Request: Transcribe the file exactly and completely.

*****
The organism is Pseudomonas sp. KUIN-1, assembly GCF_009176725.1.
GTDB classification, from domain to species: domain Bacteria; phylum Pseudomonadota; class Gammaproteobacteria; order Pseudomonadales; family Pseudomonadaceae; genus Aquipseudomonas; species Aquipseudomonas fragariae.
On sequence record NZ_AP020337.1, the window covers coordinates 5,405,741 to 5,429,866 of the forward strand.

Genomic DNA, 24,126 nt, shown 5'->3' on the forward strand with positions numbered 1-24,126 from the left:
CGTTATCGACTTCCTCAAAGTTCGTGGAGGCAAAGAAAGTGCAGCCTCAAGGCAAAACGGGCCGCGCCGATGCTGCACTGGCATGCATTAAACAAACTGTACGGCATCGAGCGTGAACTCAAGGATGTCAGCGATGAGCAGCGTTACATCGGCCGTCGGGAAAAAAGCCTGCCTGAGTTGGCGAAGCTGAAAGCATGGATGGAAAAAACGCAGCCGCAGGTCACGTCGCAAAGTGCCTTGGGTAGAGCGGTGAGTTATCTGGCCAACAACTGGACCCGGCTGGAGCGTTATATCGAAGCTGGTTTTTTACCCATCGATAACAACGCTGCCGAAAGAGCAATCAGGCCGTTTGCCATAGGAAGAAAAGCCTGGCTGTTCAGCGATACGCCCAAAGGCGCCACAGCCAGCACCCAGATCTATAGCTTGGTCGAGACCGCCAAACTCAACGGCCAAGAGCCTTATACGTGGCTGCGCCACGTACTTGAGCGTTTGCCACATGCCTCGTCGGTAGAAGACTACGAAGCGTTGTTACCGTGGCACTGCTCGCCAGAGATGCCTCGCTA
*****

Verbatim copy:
The organism is Pseudomonas sp. KUIN-1, assembly GCF_009176725.1.
GTDB classification, from domain to species: domain Bacteria; phylum Pseudomonadota; class Gammaproteobacteria; order Pseudomonadales; family Pseudomonadaceae; genus Aquipseudomonas; species Aquipseudomonas fragariae.
On sequence record NZ_AP020337.1, the window covers coordinates 5,405,741 to 5,429,866 of the forward strand.

Genomic DNA, 24,126 nt, shown 5'->3' on the forward strand with positions numbered 1-24,126 from the left:
CGTTATCGACTTCCTCAAAGTTCGTGGAGGCAAAGAAAGTGCAGCCTCAAGGCAAAACGGGCCGCGCCGATGCTGCACTGGCATGCATTAAACAAACTGTACGGCATCGAGCGTGAACTCAAGGATGTCAGCGATGAGCAGCGTTACATCGGCCGTCGGGAAAAAAGCCTGCCTGAGTTGGCGAAGCTGAAAGCATGGATGGAAAAAACGCAGCCGCAGGTCACGTCGCAAAGTGCCTTGGGTAGAGCGGTGAGTTATCTGGCCAACAACTGGACCCGGCTGGAGCGTTATATCGAAGCTGGTTTTTTACCCATCGATAACAACGCTGCCGAAAGAGCAATCAGGCCGTTTGCCATAGGAAGAAAAGCCTGGCTGTTCAGCGATACGCCCAAAGGCGCCACAGCCAGCACCCAGATCTATAGCTTGGTCGAGACCGCCAAACTCAACGGCCAAGAGCCTTATACGTGGCTGCGCCACGTACTTGAGCGTTTGCCACATGCCTCGTCGGTAGAAGACTACGAAGCGTTGTTACCGTGGCACTGCTCGCCAGAGATGCCTCGCTA